Just Don’t Call It A War: People May Get Ideas
This article originally appeared at awate on June 27, 2008. It is being republished in light of recent news that Eritrea has, after 7 years, released Djibouti prisoners of war.
I. The Djibouti “Fabrication”?
Djibouti. We have seen this movie before. Twice. In 1995 and 1998.
The atmospherics is the same: it has an eerie, haunting familiarity to it. The government is not saying much? It is standard operating procedure (SOP) from the PFDJ manual (Chaper sQta Verse meritSna). This silence helps it avoid making any contradictory statements. The silence gives the government the appearance of being restrained and reflective. How sober and farsighted! Maybe too damn quiet for its own good. It is charming as hell. People either congratulate it for its foresight or want to volunteer their services to repair its tiny imperfections, its noble refusal to defend itself. Until the books are opened, years later.
The conflict with Djibouti is a product of a management theory popularized by Donald Rumsfeld: “If a problem cannot be solved, enlarge it.” In this case, the problem that couldn’t be solved is the border issue with Ethiopia (what the UN likes to call “the situation between Eritrea and Ethiopia”), and one way to enlarge it is to include all of Ethiopia’s real and perceived friends in the enemy list. Djibouti is just the latest. If Somaliland doesn’t watch it….
Did I mention Rumsfeld. Oh, yes, talking about Rummy, and related to Eritrea-US and, therefore, Eritrea-Ethiopia, Eritrea-Sudan, Eritrea-Somalia, and Eritrea-Djibouti relationship…and definitely related to the subject at hand. The happiest picture of Isaias Afwerki was taken in 2002. He had just concluded a meeting with Rummy in Asmara, followed by a press conference and there was that image of the handshake…it was like Isaias had, at long last, found his soul mate. A soul mate who believes in the sovereign right of dictatorships to be dictatorial. But whatever Rummy promised Isaias in that meeting, he couldn’t deliver… he delivered it to the wrong country: Djibouti!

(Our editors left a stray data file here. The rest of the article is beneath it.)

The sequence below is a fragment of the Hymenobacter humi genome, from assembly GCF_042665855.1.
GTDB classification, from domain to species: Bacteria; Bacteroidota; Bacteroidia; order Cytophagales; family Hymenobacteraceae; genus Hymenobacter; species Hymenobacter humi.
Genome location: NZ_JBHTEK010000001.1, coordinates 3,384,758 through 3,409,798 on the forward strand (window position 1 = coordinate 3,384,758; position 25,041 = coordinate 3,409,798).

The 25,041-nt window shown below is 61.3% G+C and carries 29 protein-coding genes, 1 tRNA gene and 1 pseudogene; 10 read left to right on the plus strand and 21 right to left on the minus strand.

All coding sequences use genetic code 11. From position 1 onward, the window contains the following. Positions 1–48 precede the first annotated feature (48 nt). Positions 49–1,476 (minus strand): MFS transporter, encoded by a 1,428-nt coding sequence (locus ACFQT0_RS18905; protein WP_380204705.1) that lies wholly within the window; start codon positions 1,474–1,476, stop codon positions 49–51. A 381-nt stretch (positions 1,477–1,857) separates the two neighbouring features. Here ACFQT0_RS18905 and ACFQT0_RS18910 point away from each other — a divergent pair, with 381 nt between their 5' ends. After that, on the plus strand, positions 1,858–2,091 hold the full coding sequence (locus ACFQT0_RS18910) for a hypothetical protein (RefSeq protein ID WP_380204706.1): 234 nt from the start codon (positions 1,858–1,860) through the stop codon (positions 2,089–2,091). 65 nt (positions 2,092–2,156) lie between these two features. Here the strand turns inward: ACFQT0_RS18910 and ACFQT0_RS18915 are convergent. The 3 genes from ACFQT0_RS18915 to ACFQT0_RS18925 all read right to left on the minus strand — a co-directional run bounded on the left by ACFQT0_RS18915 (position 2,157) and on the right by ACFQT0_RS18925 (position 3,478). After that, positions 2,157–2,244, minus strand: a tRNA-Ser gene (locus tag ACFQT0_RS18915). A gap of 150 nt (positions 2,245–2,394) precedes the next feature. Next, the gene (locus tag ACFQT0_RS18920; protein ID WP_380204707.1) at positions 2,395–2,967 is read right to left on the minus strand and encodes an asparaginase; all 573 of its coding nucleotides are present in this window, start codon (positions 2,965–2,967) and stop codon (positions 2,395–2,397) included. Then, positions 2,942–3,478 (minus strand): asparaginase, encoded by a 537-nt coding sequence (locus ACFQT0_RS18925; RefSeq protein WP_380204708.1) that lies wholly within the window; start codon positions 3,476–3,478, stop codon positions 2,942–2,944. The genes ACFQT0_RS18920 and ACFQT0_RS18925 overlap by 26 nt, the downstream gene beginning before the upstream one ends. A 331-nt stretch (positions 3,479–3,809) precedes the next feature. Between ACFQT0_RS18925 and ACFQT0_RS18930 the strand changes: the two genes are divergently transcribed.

Silence. What we could only know in hindsight is the truth that every parent knows: when a child is silent, and not responding to a call, it is not always because the child is too busy studying. It might be because his mouth is full of pilfered cookies and candy. Similarly, the Eritrean government’s silence is not a reflective act; it is abstention from commenting on an impulsive (and probably illegal) act already taken. Its silence is driven by fear of being caught in contradictions; it is knowledge of Miranda Right, knowledge that “anything you say can and will be used against you.”
In contrast, its victimized opponents are too angry and too provoked to be restrained. In 1995, Yemen appeared shrill, boastful, addicted to ultimatums, eager for war, eager to expand the conflict into an Arab vs Africa conflict. Meanwhile, Eritrea appeared tight-lipped, a model of self-restraint, headed by a government of war-weary folks, reluctant warriors eager for peace and compromise.
In 1998, the image of Ethiopia was scary: it was loud, annoyed, war-mongering, carrying out deportations and threatening to do so using any arbitrary criteria. But Eritreans were apparently adorable: just innocent and stung people wondering what we could have done to deserve this unprovoked hostility.
And now look at Djibouti. Look at how all its advocates in the UN, the AU, the Arab League, the Islamic Conference, IGAD, the US, France, are all picking on little Eritrea. It is a recipe for the creation of the underdog—you might as well fire up the soundtrack to Rocky.
It is all a mirage, and the truth can’t be seen clearly now–not when there is what Professor Julius Stone called “Nationalization of Truth”: the tendency for war to produce two sets of truth each wrapped in a national flag.
So very few are immune to “nationalization of truth”–the tendency to believe the stories of people who are most like you over people who are most unlike you. “Not even the man who coined the phrase, Professor Stone himself, is immune to it,” would say a Palestinian, who has seen Julius Stone’s 1980 treatise on the Arab Israeli conflict, which looks like it was written by the Likud Party.
But, in time, we will know the truth. And the truth is never flattering to the PFDJ.
But it hasn’t mattered so far because by the time the historians, the fact-finding teams and the judges tell us what really happened, it will have been years since the crisis and we will have moved on. This is why the Eritrean government stalls and refuses to admit fact-finding teams (example here) and, when they do issue their findings, they are reminded that their findings are confidential. (example here.)